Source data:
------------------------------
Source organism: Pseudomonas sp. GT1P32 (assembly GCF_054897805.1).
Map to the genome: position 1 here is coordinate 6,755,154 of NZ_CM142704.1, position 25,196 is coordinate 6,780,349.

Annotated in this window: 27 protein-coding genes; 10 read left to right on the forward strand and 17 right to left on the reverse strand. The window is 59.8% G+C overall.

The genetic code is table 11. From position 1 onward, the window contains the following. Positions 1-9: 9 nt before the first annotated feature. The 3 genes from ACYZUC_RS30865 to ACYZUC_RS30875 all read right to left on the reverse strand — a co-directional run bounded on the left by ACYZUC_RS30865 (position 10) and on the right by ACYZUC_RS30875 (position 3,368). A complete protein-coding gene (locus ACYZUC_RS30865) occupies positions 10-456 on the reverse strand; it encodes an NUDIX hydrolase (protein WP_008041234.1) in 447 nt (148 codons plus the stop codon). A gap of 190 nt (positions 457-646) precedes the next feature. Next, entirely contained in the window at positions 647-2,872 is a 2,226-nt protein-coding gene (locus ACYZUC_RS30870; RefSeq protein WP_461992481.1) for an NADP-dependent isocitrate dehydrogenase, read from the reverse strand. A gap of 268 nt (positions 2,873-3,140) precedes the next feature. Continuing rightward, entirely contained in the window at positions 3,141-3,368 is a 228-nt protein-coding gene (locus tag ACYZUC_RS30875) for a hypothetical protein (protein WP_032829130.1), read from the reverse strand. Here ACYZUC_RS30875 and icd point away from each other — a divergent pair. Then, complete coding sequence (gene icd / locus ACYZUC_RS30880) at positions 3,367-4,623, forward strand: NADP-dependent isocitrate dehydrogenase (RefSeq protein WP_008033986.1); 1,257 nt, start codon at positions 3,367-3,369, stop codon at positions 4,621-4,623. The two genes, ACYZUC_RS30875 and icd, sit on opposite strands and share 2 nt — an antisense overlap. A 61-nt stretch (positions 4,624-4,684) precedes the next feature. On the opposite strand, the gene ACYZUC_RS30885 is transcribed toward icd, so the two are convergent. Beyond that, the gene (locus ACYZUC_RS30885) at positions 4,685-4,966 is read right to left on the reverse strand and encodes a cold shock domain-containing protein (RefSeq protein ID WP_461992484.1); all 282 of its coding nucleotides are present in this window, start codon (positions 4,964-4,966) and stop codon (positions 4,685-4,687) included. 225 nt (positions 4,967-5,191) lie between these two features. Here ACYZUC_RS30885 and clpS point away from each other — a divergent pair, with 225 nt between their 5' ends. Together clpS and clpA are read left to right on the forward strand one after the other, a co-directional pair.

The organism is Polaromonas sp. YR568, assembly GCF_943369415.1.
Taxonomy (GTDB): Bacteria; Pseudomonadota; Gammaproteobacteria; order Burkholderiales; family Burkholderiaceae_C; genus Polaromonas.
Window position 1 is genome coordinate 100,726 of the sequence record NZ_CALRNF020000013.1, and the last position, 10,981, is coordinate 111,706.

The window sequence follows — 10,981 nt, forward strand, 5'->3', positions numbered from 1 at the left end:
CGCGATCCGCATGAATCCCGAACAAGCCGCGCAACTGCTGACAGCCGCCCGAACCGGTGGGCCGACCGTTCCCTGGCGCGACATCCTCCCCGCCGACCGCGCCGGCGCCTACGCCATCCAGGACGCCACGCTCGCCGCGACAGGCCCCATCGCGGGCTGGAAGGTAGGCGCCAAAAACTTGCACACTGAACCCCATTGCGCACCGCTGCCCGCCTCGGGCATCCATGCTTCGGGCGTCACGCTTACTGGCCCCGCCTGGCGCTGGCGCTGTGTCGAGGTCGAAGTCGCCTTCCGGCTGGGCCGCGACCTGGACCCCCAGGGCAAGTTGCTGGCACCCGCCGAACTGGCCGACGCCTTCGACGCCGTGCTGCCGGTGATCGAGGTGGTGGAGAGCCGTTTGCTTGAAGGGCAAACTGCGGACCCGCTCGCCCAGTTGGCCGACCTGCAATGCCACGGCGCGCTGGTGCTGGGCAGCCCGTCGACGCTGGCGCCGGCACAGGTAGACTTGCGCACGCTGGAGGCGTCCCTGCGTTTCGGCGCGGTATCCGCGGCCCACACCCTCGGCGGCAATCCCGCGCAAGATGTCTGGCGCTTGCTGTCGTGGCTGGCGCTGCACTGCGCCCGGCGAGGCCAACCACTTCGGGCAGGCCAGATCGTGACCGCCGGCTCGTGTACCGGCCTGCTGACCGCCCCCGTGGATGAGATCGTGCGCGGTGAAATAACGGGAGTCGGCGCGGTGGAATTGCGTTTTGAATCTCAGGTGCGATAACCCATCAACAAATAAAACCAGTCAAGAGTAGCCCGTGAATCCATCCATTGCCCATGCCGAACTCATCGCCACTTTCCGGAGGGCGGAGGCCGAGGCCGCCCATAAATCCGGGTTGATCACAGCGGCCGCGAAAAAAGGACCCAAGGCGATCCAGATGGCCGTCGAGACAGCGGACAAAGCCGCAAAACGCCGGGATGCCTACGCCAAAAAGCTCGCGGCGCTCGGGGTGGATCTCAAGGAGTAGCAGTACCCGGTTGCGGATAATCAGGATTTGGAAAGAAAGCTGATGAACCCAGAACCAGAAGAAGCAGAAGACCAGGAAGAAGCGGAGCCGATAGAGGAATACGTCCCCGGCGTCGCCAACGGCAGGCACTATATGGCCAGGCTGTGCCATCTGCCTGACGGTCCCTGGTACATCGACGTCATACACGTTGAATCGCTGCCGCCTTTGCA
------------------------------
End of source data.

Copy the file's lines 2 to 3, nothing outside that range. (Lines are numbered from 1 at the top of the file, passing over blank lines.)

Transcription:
Map to the genome: position 1 here is coordinate 6,755,154 of NZ_CM142704.1, position 25,196 is coordinate 6,780,349.

Annotated in this window: 27 protein-coding genes; 10 read left to right on the forward strand and 17 right to left on the reverse strand. The window is 59.8% G+C overall.